The Battle for Truth: Is ‘cancel culture’ even real?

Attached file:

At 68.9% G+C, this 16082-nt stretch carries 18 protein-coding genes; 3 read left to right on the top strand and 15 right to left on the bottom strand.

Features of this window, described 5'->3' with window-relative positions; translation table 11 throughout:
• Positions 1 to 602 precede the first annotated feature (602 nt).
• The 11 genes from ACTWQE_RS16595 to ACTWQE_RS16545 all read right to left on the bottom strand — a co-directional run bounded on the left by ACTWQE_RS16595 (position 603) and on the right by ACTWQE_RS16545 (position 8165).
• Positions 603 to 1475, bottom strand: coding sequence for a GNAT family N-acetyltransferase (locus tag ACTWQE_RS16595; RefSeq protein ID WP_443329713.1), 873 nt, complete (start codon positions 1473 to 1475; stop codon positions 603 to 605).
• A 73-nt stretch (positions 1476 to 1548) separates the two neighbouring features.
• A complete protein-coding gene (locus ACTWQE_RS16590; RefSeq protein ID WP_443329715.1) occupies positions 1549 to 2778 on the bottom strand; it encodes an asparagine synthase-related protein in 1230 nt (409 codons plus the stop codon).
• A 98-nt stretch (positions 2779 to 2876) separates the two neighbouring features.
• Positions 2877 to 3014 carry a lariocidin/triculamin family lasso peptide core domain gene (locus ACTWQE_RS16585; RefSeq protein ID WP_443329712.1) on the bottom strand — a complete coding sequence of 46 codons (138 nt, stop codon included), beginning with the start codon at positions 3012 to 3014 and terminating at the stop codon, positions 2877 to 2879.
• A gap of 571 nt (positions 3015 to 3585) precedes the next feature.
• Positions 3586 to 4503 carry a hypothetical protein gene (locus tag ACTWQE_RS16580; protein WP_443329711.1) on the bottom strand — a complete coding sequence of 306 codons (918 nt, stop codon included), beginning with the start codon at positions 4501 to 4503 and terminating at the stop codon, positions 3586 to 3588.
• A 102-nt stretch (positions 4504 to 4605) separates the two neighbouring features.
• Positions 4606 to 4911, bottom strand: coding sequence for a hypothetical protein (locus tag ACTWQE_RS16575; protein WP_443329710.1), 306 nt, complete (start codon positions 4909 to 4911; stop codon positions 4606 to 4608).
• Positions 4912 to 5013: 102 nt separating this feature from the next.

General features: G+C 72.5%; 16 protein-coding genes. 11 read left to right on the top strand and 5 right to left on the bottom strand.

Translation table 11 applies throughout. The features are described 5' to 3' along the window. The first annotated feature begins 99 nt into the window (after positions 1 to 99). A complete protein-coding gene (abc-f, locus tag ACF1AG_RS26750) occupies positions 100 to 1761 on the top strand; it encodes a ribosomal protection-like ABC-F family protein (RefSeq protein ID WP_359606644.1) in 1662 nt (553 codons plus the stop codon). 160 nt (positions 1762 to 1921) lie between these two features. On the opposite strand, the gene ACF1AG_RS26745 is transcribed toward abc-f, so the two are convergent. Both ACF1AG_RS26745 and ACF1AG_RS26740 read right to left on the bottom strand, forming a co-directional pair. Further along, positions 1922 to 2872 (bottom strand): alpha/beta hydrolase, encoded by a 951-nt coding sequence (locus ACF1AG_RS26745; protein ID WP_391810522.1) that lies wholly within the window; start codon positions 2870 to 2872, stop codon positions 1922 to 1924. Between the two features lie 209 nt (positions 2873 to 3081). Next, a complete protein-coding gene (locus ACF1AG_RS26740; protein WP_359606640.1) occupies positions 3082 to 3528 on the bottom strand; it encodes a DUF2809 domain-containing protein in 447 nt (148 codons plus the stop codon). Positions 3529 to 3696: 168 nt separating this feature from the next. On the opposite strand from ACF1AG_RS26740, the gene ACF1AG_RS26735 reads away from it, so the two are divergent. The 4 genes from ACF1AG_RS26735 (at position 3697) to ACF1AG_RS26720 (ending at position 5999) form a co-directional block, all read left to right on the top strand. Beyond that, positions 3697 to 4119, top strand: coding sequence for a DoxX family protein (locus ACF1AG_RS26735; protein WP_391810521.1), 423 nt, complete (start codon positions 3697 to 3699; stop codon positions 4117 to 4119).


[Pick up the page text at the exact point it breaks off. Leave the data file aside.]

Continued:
Listen to the next episode now In episode two of Hoaxed, Ella’s list of alleged cult members is seized upon by conspiracy theorists, and spreads like wildfire across the Internet. Hampstead parents start receiving death threats and lives are torn apart. Listen to episode 2 Transcript Alexi Mostrous, narrating: Just a quick note before we start, the following episode contains descriptions of sexual and physical abuse of children, as well as strong language and graphic violence. Police Officer :Hi, before we start, I’d just like to tell you everyone who’s here. And tell you where we are.  Is that alright?  My name’s Steve and I’m a policeman and I work here at this police station. The other lady sitting there. Yeah. Her name’s Cleo. Yeah. And she’s a police lady. She works at this police station. Whatever you tell us in here, you’re not in trouble. Okay. So as long as you tell us the truth . Then there won’t be any problems. Okay. Alexi, narrating: As a reporter, I spend my life trying to break stories… Trying to uncover the truth – and bring it into the light.  I know that sounds a bit high and mighty – but it’s not meant to be. And it’s not like I’m always successful – not even close.  Powerful people or big corporations with expensive lawyers can bring a story to a shuddering halt.  But success or not – the basic dynamic is always the same.  I’m the guy trying to find a way around the obstacles…Trying to get the story out  But this story… This story is different.  If it was up to me – this story would never have been made public. Child P: In my classroom. They’ve got this little door at the back, right? The back with the classroom. They’ve got a little door. It’s just a little tiny little room. It’s all stuffed with sweets, prizes, especially to pay the children with sweets to do sex to them. Alexi, narrating: Have you seen Stranger Things – the Netflix show where there’s a parallel world called the Upside Down – where everything is the horrifying opposite to how it should be? Investigating this story for the last few months, I’ve often felt like I’m in the upside down. Because… I’d prefer not to be making this podcast at all.  Child Q: We were so scared and terrified when he found out about it, because the first time is like, right, somebody’s touching you. And we just gave up and we just said, my dad, Alexi, narrating: Let me explain what you’re listening to I need to give it some context – because it’s way too disturbing to be played in isolation. These voices you’re hearing, they belong to two British children – aged 7 and 9. These kids are being interviewed in a north London police station – about alleged abuse.    Child Q: Do you know those, um,  spaghetti spoons? Like, yeah. Those metal ones, if I cry, he hits me on the head with it Alexi, narrating: Abuse carried out by their father – and by others too… Child Q: They hit me. They do all kind of stuff. Steve: Who’s they? Who hit you?  Child Q: My dad, all the teachers, my dad’s friends.  Alexi, narrating: The children are filmed – standard procedure for a police interview….  Which means i can see them….taking turns to tell their story, each choosing to sit on the same corner of a tatty purple sofa, that in that grainy police footage, almost seems to swallow them up  Steve: And a lot of these teachers were at the, at the  Child Q: Yeah. Yeah.  Steve: Ah okay.  Child Q: And also the parents are involved too. Touching and sex Alexi, narrating: Even though I’ve heard these tapes dozens of times by now, something inside me still recoils when I hear these children speak.  It’s too private, too sensitive. And believe me when I say we have debated…gone back and forth and back and forth….on how much of this material to play. We’ve consulted lawyers, we’ve also altered the kids’ voices to make sure they can’t be identified.  But the reason I am playing you this footage.  …carefully selected parts of these tapes Isn’t because of what the children said. It’s because of what happened next.  Their testimony didn’t stay within the walls of this North London police station, where it should have done… where it would have been protected, and kept private.  Instead, it was re-packaged and recast and made into something much, much bigger.  Eight years after the kids spoke to the police, their videos are all over the internet.  Used as evidence of a cover up that taps into our darkest fears  Sabine: It’s not a question of belief. It is a fact… the only doubt occurs because you don’t wanna imagine that people can be as horrible as this. It’s time for the good guys to win and the bad and dark times to end.  Alexi, narrating: From Tortoise, I’m Alexi Mostrous and this is Hoaxed. Episode one: Secrets and lies  This story has taken me to three continents – from the Houses of Parliament to the Medina in Marrakech But it all starts in a North London suburb… with a mother. The mother of those two children you just heard talking to police  Alexi Mostrous: Can you just start, start off by introducing yourself?  Ella Gareeva: I’m uh, Ella Gareeva AKA Draper, former Draper Um, uh, I just went back to my maiden name and, uh, I’m the mother of, um, the two children from, the Hampstead case  Alexi, narrating: Ella Gareeva was born in Russia  She’s a yoga teacher… and a nutritionist who came to the UK in 1998. Ella: I met my husband in Moscow. He was in financial consultancy and he got an offer of a job to move back to London He had a pretty good job and we were okay, financially. We were not like rich people by any means, but we were alright. Alexi, narrating: She’s a vegan, she meditates. She believes in alternative remedies…. Ella: Um, especially optimum nutritional set therapy. This is my specialisation, uh, accelerated rejuvenation. Alexi: Wow. What, what does that mean Ella: Uh, reversing the process of ageing and helping and giving the body the tools to self repair… with the help of nutrition, with the help of various, um, exercise as well. Alexi, narrating: For most of her career Ella’s taught a particularly brutal kind of yoga… called Bikram.  Imagine exercising for 90 minutes in a sauna and you’ve got the idea. I did it once – and never again.  But Ella she’s more hardcore.  And she found a steady stream of clients in Hampstead, the area in North London where she eventually settled.  Hampstead is a leafy and VERY posh suburb, famous for its heath –   a beautiful and wild common less than four miles from the centre of the city.  Ella: My time in London was amazing, although I felt a little bit, uh, depressed, because of the lack of the sun and I didn’t know that many people at the time, um, my marriage at the end of the day, didn’t last long. Alexi, narrating: By 2003 Ella had split from her first husband and was living with a handsome actor called Ricky.  Ella had two more children with Ricky – a boy and a girl –  By the time our story starts, in 2014, they were smiling kids with mops of blond hair. I can picture Ella in this period, teaching Bikram, drinking smoothies – going for walks on the heath  A tabloid newspaper might have called her a yummy mummy.  But… appearances can be deceptive.  By 2014, Ella’s relationship with Ricky had broken down entirely. For years there had been blazing rows, police complaints, even allegations of violence on both sides. Ella: And, um, at this point I started to think about leaving the UK with the children Alexi, narrating: Ella was trying to take the kids back home to Russia, away from him.  Ella: Look, I knew that there was something not quite right with my children throughout the whole childhood. And it was progressively getting worse. I noticed there was something sinister that was going on, that the children coming, um, from him in, in a very distorted situation And they were coming in quite a distorted condition after school Alexi, narrating: “Distorted” is a word Ella uses a lot to describe how her children behaved around this time – and actually – it’s a good word for everything that happens in this story.  Ella: Everybody noticed that something wasn’t quite right with the children in a way they know they’re,. They’re very bright, well brought up, polite, you know, educated children, however, there is an edge to them. They would, out of nowhere break into violence either between themselves or could be against me. It’s only later of course I learned that this is what the father was, um, encouraging them to do, to physically hurt each other.    Alexi, narrating: And then, in April 2014, Ella met a new partner – a man called Abraham Christie. And this meeting –  was a moment that would change both their lives.  Alexi: How did you meet, tell me a bit about that Ella: Um, I actually been invited together with the children. We went to the, uh, chocolate  ceremony Alexi: What’s that?  Ella: Uh, it was like, uh, like a party, a little party or people who like vegan, vegetarian. And it was like, um, well, instead of meeting and drinking alcohol, it was um a chocolate tasting party Alexi: Nice  Ella: And Abraham was there.  Alexi, narrating: Abraham was from a place called Tottenham, in North London. It’s not far from Hampstead, but Tottenham is rougher – way less wealthy.  Abraham – like Ella – was into alternative lifestyles and wellness, he was into raw food;  Abraham’s small. But he’s tough. In pictures you can see how his strict diet seemed to work. He’s in his 50s, but he looks wiry, like a lightweight boxer…there’s not an ounce of fat on him.  Alexi: And how did you guys get talking?  Ella: Um, um, we were introduced through a friend of mine and, uh, we got on because he, I mean, he’s very knowledgeable in the nutrition, um, area. And so I found it quite interesting what he got to say. And, um, besides, you know, that, the juicing of, uh, fresh ham, uh, the hemp seeds, uh, this is the first time kind of, I learned about that as well.  Alexi, narrating: Abraham believed that hemp juice – basically smoothies made from crushing cannabis plants – was literally the elixir of life. He’s always talking about this kind of stuff online.  Abraham: So what I’m telling you is the exogenous cannabinoid, they may stimulate the endocannabinoid system into action. But they cannot maintain the selectivity of our own endogenous cannabinoid system… Ella: I would say that, um, actually I adopted it myself, I could see the value of the hemp seed nutrition, what Abraham was offering  Alexi, narrating: When I’m speaking to Ella about this –you can hear that maybe, just a little bit I’m out of my depth.  Alexi: And just to be clear again, another really stupid question. There’s no relationship between hemp food seeds on the one hand and marijuana consumption on the other hand? Ella: ​​You can not smoke it even if you want it. I mean, you don’t get high because the content of THC is, uh, is almost non-existent.  People either sprinkle it on their food, on their salads, but what we do, we soak it and actually blend it and make milk out of it, you can go to the YouTube and find plenty of recipes there, you know,  Alexi: I’ll check it out. Alexi, narrating: So Ella and Abe get chatting at this raw chocolate party – I’ve seen pictures on Facebook.  It’s pretty out there….lots of tie dye trousers and flowing dresses.  If you’ve ever watched the British comedy Peep Show There’s a scene where Mark – the straight laced main character – finds himself in a hippie dance class called Rainbow Rhythms.  It’s Mark’s own personal horror show.  And Ella and Abraham’s chocolate party, it reminds me a lot of that.  I’ve got to check my own prejudices here Because I’m a bit like Mark…I’m really not into this wellness stuff.  To me, it’s a world wide open to abuse and misinformation. A snake oil mix of unfounded claims and clever Instagram marketing.   But you only have to look at Gynweth Paltrow’s empire to realise that millions of people disagree.  Ella and Abraham were firmly in the pro wellness camp.  So it wasn’t surprising that they had an instant connection, and, before long they’d started a relationship. Abraham moved into Ella’s flat and quickly became part of her children’s lives Now…Ella was already raising her kids as vegans. But when Abraham came on the scene – the family diet became even stricter.  He started making them all hemp smoothies – even for the kids- and banned any food that wasn’t raw.  And the children…they started calling him Papa Hemp.  Child Q: Papa Hemp He’s our dad now Alexi: What’s he like as a man?  Ella: Well, uh, I mean, obviously he’s quite a controversial figure I would say, and quite, quite an eccentric, he’s quite an expressive character and, uh, but I wouldn’t say there is anything sinister about him….You know, I found, I found him quite an interesting person to communicate with very knowledgeable. Uh, he was quite, quite good with the children. Quite fair.  … He made a good impression for me, although I can see he’s quite eccentric in his behaviour and his expressions, I would say,  Alexi: What does that mean, eccentric?  Ella: Um, well, he’s the person who like, uh, probably wouldn’t, kind of doesn’t, doesn’t follow all the norms of the society,  Alexi, narrating: In July 2014, just a few months after they got together, Ella, Abraham and her two kids went away on a family holiday to Morocco It’s the defining moment in Ella’s story. Because it was there – during that fateful summer – that the kids first made their allegations of systematic abuse. Ella: Everything kind of became obvious what happened back, back then earlier on…So all of a sudden my answers started to find their questions. Alexi, narrating: Ella’s kids started speaking about things they said had been going on for years. Abuse perpetrated by their father, their teachers and their father’s friends.  The children claimed that their abusers were operating out of their primary school – and the neighbouring church.  Ella: And this abuse that the children are describing it not only happened in the school years, it happened actually much earlier and it’s been going on in what I would describe as a paedophile ring with, uh, making movies of the child, the children being abused, and with elements of snuff movie making as well. Alexi, narrating: Not only were they saying their dad was a paedophile, but that he was also the head of a peadophile ring, operating in Hampstead – involved in the ritualistic murder of infants.  Child P:  And we got our own church too, because they do the, because after, as I said, we kill babies, we drink their blood, we eat them.  And then they get a special, the knife they use for the cutting the baby’s head off because our dad, he forces me and ….. to do it, but because we can’t, we’re not strong enough to cut a baby’s head off. He gets us to hold the knife and he puts his hand at the top of our hand and he helps us to cut the baby’s head off cuz he’s learning he’s, he’s teaching me and ….. So when we’re older to do it to our own children   Alexi, narrating: I guess – for a parent – if you believe that even a kernel of this is true….   it’s your worst nightmare –  Your children telling you that they are being hurt , not just by a family member, but by an organised group of abusers.  But for Ella – her nightmare didn’t end there Alexi:  Am I right in thinking that, that on the 11th of September. Was that the last time that you were, you were with your children?  Ella: Yes, that was the last time I was with my children. Alexi, narrating: When you hear Ella, it’s hard not to take her seriously. She’s educated – she’s got a master’s degree; she’s precise, she’s analytical. She also comes across as vulnerable – she sounds like any mum who has been wrenched away from her kids and is desperate to get them back.   On the face of it, the kids were saying things which seemed unbelievable, far-fetched, basically impossible. A satanic peadophile cult operating in the heart of Hampstead? Come on… But then again… horrible, unbelievable things do happen to children. You only need to look at the Jimmy Savile scandal to realise that some nightmares do come true.  So when Ella recounts what her children told her – she sounds genuinely believable  But here’s the truth. Almost everything that comes out of Ella’s mouth is a lie.  Her children were being abused.  But it wasn’t by their father Or by a satanic cult.  Steve: First rule. Is that I wasn’t there. So I need you to explain as much detail. Everything that happened. Is that okay?  Child P: Yes.  Steve: If there’s something that I ask you and you don’t understand. Please tell me, just say that. I’m not sure what you’re asking. And that might go the other way as well. Okay. Is that alright?  Alexi, narrating: Things move pretty quickly after the Morocco holiday. Ella and Abraham and the kids fly back on the third of September 2014 Ella: And on the plane and on the way to the airport, I said, listen, we’ve got to record. We got to make some video recordings of that, because so far I was only making written notes of disclosure. And this is where these short videos came from. They’re literally, maybe two, three minutes each. Alexi, narrating: As Ella says – she starts recording videos of the kids on her phone. She says it was to gather evidence.  But I’ve seen these videos – and to be honest – they are very hard to watch.  The kids look tired, tense.  They’ve got dark circles under their eyes; what look like bruises on their foreheads.  And they’re asked to repeat their story, in detail, over and over again.  About the satanic cult operating in their school; about their dad being the chief paedophile – about other children who supposedly enjoyed taking part in the abuse. I could play you these videos – but I won’t. I think it would cross a line. The kids aren’t in a safe place – they’re being asked leading questions.  In fact, the only time that you’ll hear the children in this podcast is from those police interviews, where at least they’re speaking to a trained professional. The first thing Ella and Abraham do when they arrive back from Morocco is to take the children to see Abraham’s brother in law, a man called Jean Clement, he’s a special constable – a kind of volunteer police officer. Jean Clement records the encounter. And on the tape, you can hear the kids telling him about the abuse.  But you can also hear a voice looming over them, pressing them into answers … Abraham.  Abraham: Don’t stare at me when you got the cup in your mouth? Don’t stare at me. Is it a lie? Is it a lie? We do not have time for lies. Alexi, narrating: The following morning Jean Clement calls Scotland Yard, and hands over the recordings he’s made. But he hands over something else too.  A list that Ella has put together of alleged abusers – members of the Hampstead Cult – about 175 people in total. Later that day, the children are taken to Barnet Police station to be interviewed by an officer called DC Steve Martin…he’s the guy with the steady voice you can hear gently questioning the children.  Over the next few days there’s a frenzy of activity.  On the 8th of September the children go on a drive with police officers to identify some of the addresses named on Ella’s List – they can’t. On the 10th of September the police searched the church looking for the secret rooms and the drawers where the children say dead babies were kept. They find nothing. And then, on the 11th September, one of the children tells DC Martin something that changes the tenor of the entire investigation…  redirecting the focus away from their father and on to Abraham, Papa Hemp Just to warn you – what you’ll hear next is really quite upsetting – it’s the kids describing physical abuse  Steve: And there were two ways he helped you tell the truth?  Child P: Yes.  Steve:  The first way you said about a spoon the second one was water.  Child P: Yes, but water torture  Steve: ​​What is water torture? I don’t understand it. Can you explain to me Child P:  So he gets big jugs of warm water, warm water.  Steve: Yeah.  Child P: And then he tells us to stay on our knees, stay on your knees. And then he, he just, he just drops the water on us.  Steve: Right.  Child P: So like he pours the water on us in one whole, like that.  Alexi, narrating: At this point, the police take the children away from Ella and place them in temporary care to protect them.  And one week later, in their final interview with Steve Martin, they recant. Steve: So the stuff that happened in the church and the swimming pool and school, did any of that really happen?  Child P: No, that was all made up. Steve: How did you think about, cos you told me about all like “they all dance round with baby skulls” How did you think of that idea? Child P: Because he, because he went like this: “They dance around with baby skulls in the church, don’t they?” That’s what Abraham told me, and then I said, “No they don’t”. And he said, “Yes they do, stop lying, you little brat!” That’s what he told me.   Steve: Okay. So, can I make sure—so your Dad has never done anything you don’t like? Child P: No, he’s fine, and he’s a good… Steve: Okay. You made this up. because…? Child P: Because of Abraham, because he keep on hitting me and telling me… Steve: What do you mean, keep on hitting you? Child P: Well, he keeps on like saying, like, like, I’m gonna not live with them, he’s gonna dig a hole in the field and dig me into it and then just, leave me there until I die, till I drown, because they’re gonna pour water on the top of me. And after I got too scared. Steve: And where did all this happen?   Child P: Morocco! Steve: Did it happen in England at all?  Child P:  No, it was in Morocco.  Steve: All in Morocco?  Child P: Yes.  Alexi, narrating: On the 20th September, just fifteen days after it all starts, the police investigation is closed.   A recording of no-crime is made – no crime by the children’s father; no crime by any of the other 175 people on Ella’s list.  But also – and this is astonishing to me … no crime committed by Ella or by Abraham. Abraham isn’t even brought in for questioning.  The kids had given a detailed account about how they were physically coaxed and pressured into making up a brutal story.  But the police didn’t seem to care –  The fact that Abraham apparently had only beaten the kids up in Morocco – outside the UK – seemed to be justification for the police to let things go.  And so the investigation ends, just like that  and focus switches to the next question:  What will happen to Ella’s children? The local authority want them to live with Ricky, their father.  But Ella doesn’t want that, at all. So she goes to court to fight for them And in doing so, she meets another person who will change her life – and the life of this story. I often think about Ella and Abraham as two parts of a bomb – maybe ammonium nitrate and fuel oil  Chemicals which are relatively stable on their own but when they’re mixed together become incredibly volatile.  Well, this third person takes this dangerous mix….and she sets it on fire.  Ella: Now this activist got involved and they were from then on helping me in the court as a Mackenzie friend I was represented by the lawyers via legal aid. And, uh, I realised very quickly that those lawyers employed by the government, are actually in cahoots with the other side and actually working against me, they were not giving me good advice. So, uh, after several months of this, I got rid of two sets of lawyers, then I was representing  myself from then on and, uh, at some point I found these, uh, people online, uh, like so-called activists in this movement for like child protection rights activists. Alexi: And did they couldn’t be, did they instantly kind of get behind you?  Ella: Yeah. Yeah, exactly, exactly. There’s two ladies. One is Sabine McNeil and another one is Belinda Mackenzie who are helping me in the court, with the court documents. Alexi, narrating: Sabine Mcneil is a 76 year old German woman who – like Ella – came to the UK years ago. She’s an interesting character – she worked as a scientist on the CERN nuclear project  She was one of the first people to use the internet in the UK But by 2014 she’d become obsessed by the idea that Britain’s family courts weren’t acting in the best interests of parents  So, she became something called a Mackenzie friend.   A Mackenzie friend is a peculiar feature of the English legal system.   They give advice to people who don’t have lawyers and who are representing themselves in court.  They don’t have to be legally trained….but they often know their way around the complex legal procedures. And Ella needed exactly that sort of help… Sabine: She contacted me very explicitly and asked for help. And I introduced her to all of my key contacts and I wrote, I did all the paperwork for her. I had had that many files from her. I accompanied her to court.  Alexi, narrating: When Ella’s fight for her kids came before the high court, Sabine was right there by her side.  But she didn’t just give advice. Sabine launched a PR campaign for Ella – drumming up interest in the children’s story outside the courts. This isn’t something you would normally do at all- especially in the middle of a private family court case.   Sabine: My measure of success was that I had 16,000 signatures for the petition to return the two whistleblower kids to their Russian family. That in, in, I think it was just a couple of months  Alexi, narrating: But a petition is nothing compared to what Sabine did next.  When Ella sacked her lawyers, she was given all the confidential material – the kids’ police interviews, their medical reports, the statements by the local authority.  And Ella shared all this with Sabine.  In early February, just six months after Ella’s kids had spoken to the police,  – as the judge prepared to decide their fate Sabine did something unprecedented Alexi: There, there was a, there was a moment when, um, material, confidential material like the kids police interviews I think was, was leaked online or somehow managed to find its way online. Sabine: Somehow? I published a petition, directed at Theresa May who was then home secretary. That was the petition. And that’s what I published.  Alexi: So the links to the videos were in the petition? Sabine: Yeah, I had written the position statement for, for the high court judge Anna Pauffley –  either you return the kids or we go online, and Ella was in court inside with Belinda, came out saying that the judge has no intention of returning the children and I said, okay, so we go online. Alexi, narrating: All that intimate material – including Ella’s list of 175 supposed child abusers –  Sabine put it all online.  The judge quickly tried to contain it – she ordered Sabine to take down the material and threatened her with contempt of court.  But it made no difference. It was too late. The material was out there, being reposted and republished, tweeted and instagrammed, over and over again. One blog which published the videos reported that it had 25 million hits in its first seven days.  And that was the tip of the iceberg.  The Hampstead case galvanised a generation of conspiracy theorists. [Neelu Berry clip] There is Satanic Ritual abuse here. There is cannibalism here. There are babies trafficked through Heathrow Airport and Gatwick Airport.  [Red Pill cartel clip] He is apparently the head of a pretty fucking substantially sized large fucking satanic cult in North London. [Christine Sands clip] Calm down? You’re talking about baby eaters who cut off children’s and babies heads and fuck them and murder them and you want me to calm down? Alexi, narrating: And brought violence ricocheting back to the community  Sarah Phillimore:  As you’ve seen that people can be weaponized from countries, thousands of miles away to physically come, armed with either a knife or a gun to take up the cause Sam: I can’t remember exact words, but it was something on the lines of… your time is up  Alexi, narrating: While the social media companies silently let the flames spread Karen: Children saying we were raped by Satanists. Oh. That doesn’t violate our standards Alexi, narrating: You might be thinking, this sounds like  a fringe story – one that exists on the edges of the internet, out of harm’s way.  But you’d be wrong.  We’re living in a post-truth age, where conspiracy theories can spread like viruses and bleed-through into the real world.  One in seven Americans now believe that their government is controlled by satan-worshipping paedophiles – And if that sounds familiar to this story – that’s no accident.  From the Salem witch hunts, to the satanic panic, from QANON to Pizzagate  What I’ve discovered in this investigation is that we’re talking about the same story.  The same ancient fears of abuse and devil worship, repurposed for each generation, and now… turbocharged by the internet What happened inHampstead then – isn’t just a conspiracy theory.  It’s the conspiracy theory Oh – and another thing. The two people who started the Hampstead hoax, Ella and Abraham? They’ve never been held accountable. Never been arrested – never even been questioned by police  No-one even knows where they are.  Alexi: So we’re going to walk to Abraham’s riad now, we’ve got a pin from the fixer so we know where it is… the walls are much closer together in this part of the medina and everything feels like it’s closing in.  Alexi, narrating: Well, until now. Thanks for listening to Hoaxed. Episode 2 will be released next Thursday, but if you can’t wait you can listen to more episodes by subscribing to Tortoise+ on Apple podcasts or joining Tortoise as a member, where you can hear more about the investigation and get tickets to exclusive Hoaxed events. Visit tortoisemedia.com/Hoaxed Hoaxed was brought to you by me, Alexi Mostrous, Gemma Newby, Xavier Greenwood and Imy Harper. Sound design is by Eloise Whitmore. The executive producer is Basia Cummings. Credits Alexi Mostrous Reporter and host Gemma Newby Producer Xavier Greenwood Reporter Imy Harper Assistant producer Eloise Whitmore Sound designer Basia Cummings Executive Producer